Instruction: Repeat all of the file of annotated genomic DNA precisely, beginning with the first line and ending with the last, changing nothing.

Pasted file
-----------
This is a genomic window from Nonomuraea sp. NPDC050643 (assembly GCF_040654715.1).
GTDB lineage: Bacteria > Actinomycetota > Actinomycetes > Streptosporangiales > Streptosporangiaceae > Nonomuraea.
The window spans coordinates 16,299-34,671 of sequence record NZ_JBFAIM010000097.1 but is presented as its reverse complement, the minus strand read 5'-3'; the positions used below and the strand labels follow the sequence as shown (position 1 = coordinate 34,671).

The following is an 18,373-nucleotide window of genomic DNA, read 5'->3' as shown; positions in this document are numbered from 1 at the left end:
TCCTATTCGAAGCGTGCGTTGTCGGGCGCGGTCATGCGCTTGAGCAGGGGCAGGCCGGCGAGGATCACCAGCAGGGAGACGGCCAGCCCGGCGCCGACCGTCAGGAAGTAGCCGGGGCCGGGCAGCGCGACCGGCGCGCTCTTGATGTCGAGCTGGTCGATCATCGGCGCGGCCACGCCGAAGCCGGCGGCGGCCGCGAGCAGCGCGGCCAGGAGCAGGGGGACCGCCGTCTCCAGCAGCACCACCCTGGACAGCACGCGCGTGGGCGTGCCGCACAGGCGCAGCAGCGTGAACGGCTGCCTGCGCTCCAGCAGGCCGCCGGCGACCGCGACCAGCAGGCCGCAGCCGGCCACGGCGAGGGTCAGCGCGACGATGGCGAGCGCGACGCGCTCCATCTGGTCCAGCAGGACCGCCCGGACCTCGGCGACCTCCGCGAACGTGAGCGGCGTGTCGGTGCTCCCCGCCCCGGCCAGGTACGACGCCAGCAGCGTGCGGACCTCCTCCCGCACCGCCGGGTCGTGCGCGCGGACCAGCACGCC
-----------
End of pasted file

This is a genomic window from Nonomuraea sp. NPDC050643 (assembly GCF_040654715.1).
GTDB lineage: Bacteria > Actinomycetota > Actinomycetes > Streptosporangiales > Streptosporangiaceae > Nonomuraea.
The window spans coordinates 16,299-34,671 of sequence record NZ_JBFAIM010000097.1 but is presented as its reverse complement, the minus strand read 5'-3'; the positions used below and the strand labels follow the sequence as shown (position 1 = coordinate 34,671).

The following is an 18,373-nucleotide window of genomic DNA, read 5'->3' as shown; positions in this document are numbered from 1 at the left end:
TCCTATTCGAAGCGTGCGTTGTCGGGCGCGGTCATGCGCTTGAGCAGGGGCAGGCCGGCGAGGATCACCAGCAGGGAGACGGCCAGCCCGGCGCCGACCGTCAGGAAGTAGCCGGGGCCGGGCAGCGCGACCGGCGCGCTCTTGATGTCGAGCTGGTCGATCATCGGCGCGGCCACGCCGAAGCCGGCGGCGGCCGCGAGCAGCGCGGCCAGGAGCAGGGGGACCGCCGTCTCCAGCAGCACCACCCTGGACAGCACGCGCGTGGGCGTGCCGCACAGGCGCAGCAGCGTGAACGGCTGCCTGCGCTCCAGCAGGCCGCCGGCGACCGCGACCAGCAGGCCGCAGCCGGCCACGGCGAGGGTCAGCGCGACGATGGCGAGCGCGACGCGCTCCATCTGGTCCAGCAGGACCGCCCGGACCTCGGCGACCTCCGCGAACGTGAGCGGCGTGTCGGTGCTCCCCGCCCCGGCCAGGTACGACGCCAGCAGCGTGCGGACCTCCTCCCGCACCGCCGGGTCGTGCGCGCGGACCAGCACGCC